for meditation: Until we realize that we are dead in sin while outside of Christ, we entertain far greater thoughts of ourselves than is appropriate. As Calvin vividly describes, we are disgusting in the sight of all that is good and holy. This clear understanding of who we are apart from Christ can only come by the grace of God. Pray that God would show you who you were, before his renewal, and never let you forget it.[1]


[1] Calvin, J., & Beeke, J. R. (2008). 365 Days with Calvin (p. 299). Leominster; Grand Rapids, MI: Day One Publications; Reformation Heritage Books.

October 7, 2019 Morning Verse Of The Day

22  On the contrary, there will be a return to regularity and predictability in the world of nature. Seedtime/harvest, cold/heat, summer/winter, and day/night are the four couplets testifying to the resurrection of predictability in the world. However irregular the human heart may be (8:21b), there will be a regularity in God’s world and its cycles.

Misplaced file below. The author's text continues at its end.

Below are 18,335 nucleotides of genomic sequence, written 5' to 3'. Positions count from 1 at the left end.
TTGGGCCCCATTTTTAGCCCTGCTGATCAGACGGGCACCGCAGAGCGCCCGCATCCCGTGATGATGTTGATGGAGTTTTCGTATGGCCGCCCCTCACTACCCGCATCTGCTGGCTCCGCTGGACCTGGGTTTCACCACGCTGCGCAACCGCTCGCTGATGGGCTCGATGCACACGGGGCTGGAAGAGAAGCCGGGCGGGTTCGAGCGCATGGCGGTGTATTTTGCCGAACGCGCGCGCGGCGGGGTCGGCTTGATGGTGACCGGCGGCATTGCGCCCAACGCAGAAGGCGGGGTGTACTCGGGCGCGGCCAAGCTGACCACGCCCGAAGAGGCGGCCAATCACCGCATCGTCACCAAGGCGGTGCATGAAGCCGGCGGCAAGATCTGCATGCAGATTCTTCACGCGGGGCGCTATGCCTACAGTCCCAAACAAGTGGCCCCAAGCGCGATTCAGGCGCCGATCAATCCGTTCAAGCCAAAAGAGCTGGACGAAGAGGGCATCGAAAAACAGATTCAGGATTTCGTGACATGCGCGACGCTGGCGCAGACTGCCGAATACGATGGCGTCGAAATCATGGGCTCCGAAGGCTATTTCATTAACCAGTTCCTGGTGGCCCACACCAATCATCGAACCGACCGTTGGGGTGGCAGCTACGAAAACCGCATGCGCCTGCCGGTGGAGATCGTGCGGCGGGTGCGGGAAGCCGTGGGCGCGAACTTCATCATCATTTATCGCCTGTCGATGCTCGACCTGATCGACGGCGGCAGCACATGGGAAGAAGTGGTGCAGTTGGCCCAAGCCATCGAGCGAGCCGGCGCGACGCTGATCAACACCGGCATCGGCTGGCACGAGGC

It is interesting that the Bible here introduces the promise of seasonal cycles after the Flood. But note how it denies the dynamics of the fertility cult by stressing that man’s actions for good or evil have no impact on the patterns of the season. The biblical mind has no room for the concept of sympathetic magic wherein the desired result is first mimed. Regularity in nature is a given, a promise of God. Thus Yahweh has spoken negatively (v. 21) and positively (v. 22). Both what he will not do and what he will do stem from unmerited grace.[1]

8:22 / From now on the movement of the seasons would be dependable, despite the crises humans face. The seasons—seedtime and harvest, cold and heat, summer and winter—along with day and night, mark the flow of time. This assures humans that life on earth continues uninterrupted, while at the same time letting them know that as individuals they are getting older.[2]